As an MP, John McFall was an excellent chairman of the Treasury select committee, regularly putting banks and officials in the firing line. So the pillorying that McFall has endured for his proposal (from his seat in the House of Lords) to cap pension charges at 1.5 per cent a year seems a bit unfair.
Like many serious analysts, McFall has done the numbers. He knows that a 1.5 per cent charge out of a possible 6 per cent return for a cautious fund consumes a quarter or a third of the pension pot. He thinks that is excessive and unreasonable. Do you disagree?
Of course, if you are running an aggressive strategy with your Sipp, you may make returns of 12 per cent a year and not feel too worried about charges at 1.5 per cent. That is not the point. Most people will run relatively cautious strategies with their pension funds that are unlikely to return more than 6 to 7 per cent a year. And advisers will have to recommend such strategies if they are to follow the FSA’s injunction to pay attention to their clients’ capacity for loss.
Just because many low-earning savers will have the opportunity to save in Nest at low charges does not absolve the industry from its responsibility to try to offer value for money. Providers that continue to offer plans at high charges (and, yes, 1.5 per cent a year is a high charge for a long-term pension plan) should be put under pressure. By whom? The FSA? Dream on. McFall does not have a bazooka but at least he has fired an airgun.
The usual suspects whinge that regulators have no right to set or control charges. This is nonsense. Charges are a fundamental feature of saving and investment products. Many other features of these plans are controlled by regulations. Why not charges?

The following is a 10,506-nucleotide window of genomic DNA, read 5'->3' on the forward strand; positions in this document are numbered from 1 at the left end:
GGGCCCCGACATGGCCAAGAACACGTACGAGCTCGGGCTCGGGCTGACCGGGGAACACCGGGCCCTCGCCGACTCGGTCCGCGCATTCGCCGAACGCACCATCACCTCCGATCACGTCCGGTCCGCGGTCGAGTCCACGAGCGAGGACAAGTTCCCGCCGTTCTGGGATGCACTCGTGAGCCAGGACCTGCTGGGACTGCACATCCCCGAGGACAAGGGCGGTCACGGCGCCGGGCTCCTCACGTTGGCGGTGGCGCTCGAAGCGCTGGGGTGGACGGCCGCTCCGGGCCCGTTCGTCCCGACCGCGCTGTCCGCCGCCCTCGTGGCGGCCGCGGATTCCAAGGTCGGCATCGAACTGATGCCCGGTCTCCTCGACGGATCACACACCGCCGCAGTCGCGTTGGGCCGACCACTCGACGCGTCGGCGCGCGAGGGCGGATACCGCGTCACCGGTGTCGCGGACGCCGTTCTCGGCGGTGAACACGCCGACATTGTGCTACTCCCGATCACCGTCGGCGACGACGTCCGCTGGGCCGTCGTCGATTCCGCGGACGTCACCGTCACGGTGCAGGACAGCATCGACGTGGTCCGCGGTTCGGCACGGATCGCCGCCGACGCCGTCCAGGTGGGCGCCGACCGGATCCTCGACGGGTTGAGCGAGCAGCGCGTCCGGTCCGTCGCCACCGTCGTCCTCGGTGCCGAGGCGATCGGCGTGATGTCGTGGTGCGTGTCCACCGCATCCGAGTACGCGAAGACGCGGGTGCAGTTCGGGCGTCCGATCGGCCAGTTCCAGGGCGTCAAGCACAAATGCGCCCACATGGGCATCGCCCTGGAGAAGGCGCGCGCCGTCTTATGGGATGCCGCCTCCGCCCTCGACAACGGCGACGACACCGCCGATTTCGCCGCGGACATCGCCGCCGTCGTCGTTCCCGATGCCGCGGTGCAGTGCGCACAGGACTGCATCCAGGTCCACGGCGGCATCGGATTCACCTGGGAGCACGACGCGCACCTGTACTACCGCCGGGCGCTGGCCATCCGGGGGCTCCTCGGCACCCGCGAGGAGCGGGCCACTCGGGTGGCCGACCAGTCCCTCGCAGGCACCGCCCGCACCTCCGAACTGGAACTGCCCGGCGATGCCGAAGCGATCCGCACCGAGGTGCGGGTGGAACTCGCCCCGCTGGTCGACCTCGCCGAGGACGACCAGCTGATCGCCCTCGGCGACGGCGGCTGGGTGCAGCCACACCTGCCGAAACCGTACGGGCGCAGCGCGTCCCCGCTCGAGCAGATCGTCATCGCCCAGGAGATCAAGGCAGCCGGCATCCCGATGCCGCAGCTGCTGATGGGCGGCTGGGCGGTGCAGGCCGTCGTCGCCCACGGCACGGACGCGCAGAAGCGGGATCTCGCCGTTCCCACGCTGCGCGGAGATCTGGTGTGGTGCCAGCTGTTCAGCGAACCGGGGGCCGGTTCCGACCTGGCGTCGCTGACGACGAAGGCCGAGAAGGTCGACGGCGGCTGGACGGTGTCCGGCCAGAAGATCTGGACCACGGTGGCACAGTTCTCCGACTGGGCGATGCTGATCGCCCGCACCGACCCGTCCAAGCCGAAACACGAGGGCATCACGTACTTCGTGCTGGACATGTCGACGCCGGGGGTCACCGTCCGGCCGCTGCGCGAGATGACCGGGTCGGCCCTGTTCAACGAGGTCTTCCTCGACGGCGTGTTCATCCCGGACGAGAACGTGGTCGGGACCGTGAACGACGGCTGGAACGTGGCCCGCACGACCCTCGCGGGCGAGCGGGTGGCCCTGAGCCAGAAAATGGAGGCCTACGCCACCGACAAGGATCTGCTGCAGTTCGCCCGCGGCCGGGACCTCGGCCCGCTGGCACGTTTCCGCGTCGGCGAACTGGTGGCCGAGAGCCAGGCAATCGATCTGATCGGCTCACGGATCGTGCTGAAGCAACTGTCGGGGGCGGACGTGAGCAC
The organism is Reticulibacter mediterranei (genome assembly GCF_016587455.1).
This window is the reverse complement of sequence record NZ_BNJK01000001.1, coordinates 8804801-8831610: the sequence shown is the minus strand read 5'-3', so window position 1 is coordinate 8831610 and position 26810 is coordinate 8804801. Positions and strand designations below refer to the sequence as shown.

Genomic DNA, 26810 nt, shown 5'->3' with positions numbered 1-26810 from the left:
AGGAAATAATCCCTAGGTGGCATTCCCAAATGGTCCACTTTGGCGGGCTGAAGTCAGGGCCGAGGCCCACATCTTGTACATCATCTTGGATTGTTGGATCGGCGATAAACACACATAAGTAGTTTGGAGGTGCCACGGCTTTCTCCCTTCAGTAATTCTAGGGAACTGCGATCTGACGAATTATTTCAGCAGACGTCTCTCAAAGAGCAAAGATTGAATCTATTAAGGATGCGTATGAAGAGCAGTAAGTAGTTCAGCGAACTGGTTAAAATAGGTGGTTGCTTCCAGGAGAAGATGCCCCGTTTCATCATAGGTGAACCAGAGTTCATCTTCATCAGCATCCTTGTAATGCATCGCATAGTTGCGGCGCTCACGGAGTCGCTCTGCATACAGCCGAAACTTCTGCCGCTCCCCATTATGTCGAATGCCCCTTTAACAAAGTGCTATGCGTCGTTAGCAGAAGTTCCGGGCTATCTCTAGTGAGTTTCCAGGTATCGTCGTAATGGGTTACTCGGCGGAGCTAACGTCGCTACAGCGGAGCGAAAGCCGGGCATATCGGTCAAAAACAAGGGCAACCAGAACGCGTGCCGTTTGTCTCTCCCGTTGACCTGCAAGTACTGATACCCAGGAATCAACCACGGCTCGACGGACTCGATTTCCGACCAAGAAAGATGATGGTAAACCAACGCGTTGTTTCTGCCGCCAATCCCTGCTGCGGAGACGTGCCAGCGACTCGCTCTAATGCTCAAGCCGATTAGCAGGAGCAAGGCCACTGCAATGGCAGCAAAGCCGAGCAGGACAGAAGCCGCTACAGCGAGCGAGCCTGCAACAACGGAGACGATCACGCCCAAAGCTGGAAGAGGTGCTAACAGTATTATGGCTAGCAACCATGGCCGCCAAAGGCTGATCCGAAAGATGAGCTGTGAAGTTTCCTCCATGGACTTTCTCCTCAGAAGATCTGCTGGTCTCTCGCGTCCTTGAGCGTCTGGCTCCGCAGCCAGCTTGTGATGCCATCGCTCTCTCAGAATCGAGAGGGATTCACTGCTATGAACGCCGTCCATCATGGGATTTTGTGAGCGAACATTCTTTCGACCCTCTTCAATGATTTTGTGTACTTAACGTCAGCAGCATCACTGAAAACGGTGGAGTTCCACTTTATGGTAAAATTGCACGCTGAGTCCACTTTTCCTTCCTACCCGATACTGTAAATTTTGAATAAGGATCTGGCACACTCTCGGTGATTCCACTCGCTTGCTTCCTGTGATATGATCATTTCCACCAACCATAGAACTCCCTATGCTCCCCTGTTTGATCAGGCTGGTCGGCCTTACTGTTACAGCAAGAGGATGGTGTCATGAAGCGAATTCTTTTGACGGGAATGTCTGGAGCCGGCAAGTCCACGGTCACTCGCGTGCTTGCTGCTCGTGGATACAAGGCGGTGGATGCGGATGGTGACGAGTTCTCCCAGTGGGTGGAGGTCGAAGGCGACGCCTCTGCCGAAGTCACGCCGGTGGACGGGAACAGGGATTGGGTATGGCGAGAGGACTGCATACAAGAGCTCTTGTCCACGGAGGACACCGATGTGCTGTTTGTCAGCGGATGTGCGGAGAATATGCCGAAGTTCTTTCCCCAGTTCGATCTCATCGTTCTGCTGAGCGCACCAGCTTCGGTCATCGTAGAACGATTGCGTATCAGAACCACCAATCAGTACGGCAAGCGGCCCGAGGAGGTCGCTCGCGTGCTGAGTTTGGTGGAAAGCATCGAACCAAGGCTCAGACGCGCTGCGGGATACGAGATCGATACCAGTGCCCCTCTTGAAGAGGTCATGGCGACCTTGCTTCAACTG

People often make a flawed comparison between control of the rate of charge and control of prices. Yes, controlling the price of petrol or bread is a bad idea – many Third World government finances are in a mess partly because they control these prices or subsidise them or both.
But capping the rate of charge is different from controlling prices. The actual monetary amounts taken from a percentage charge will depend on investment returns. Actual profitability can only be known many years down the road.
Providers are almost certain to use low estimates of returns in deciding whether a given rate of charge will prove profitable, giving them an incentive to set charges too high. And they have all spent years promoting commission-driven churning, with the result that the average duration of long-term contracts has plummeted. Yet they use this shorter duration as justification for even higher charges.
None of this justifies providers’ freedom to set high charges. On the contrary, what it provides is evidence that you need Nest-style arrangements delivering scale and mutuality benefits to deliver value for money.
What I find really objectionable is the attitude that the poor deserve to pay more. The unit trust industry, under the controlled charges regime of the 1970s, delivered investment management to modest savers at a cost less than that paid by millionaires for discretionary investment management and unit trust management companies made good profits. The removal of charge controls has meant higher costs with negligible benefits for investors and much higher profits for managers.
Independent financial advice may be a social service for the rich but there is no reason why financial products should fleece the poor.
Chris Gilchrist is director of Churchill Investments and editor of The IRS Report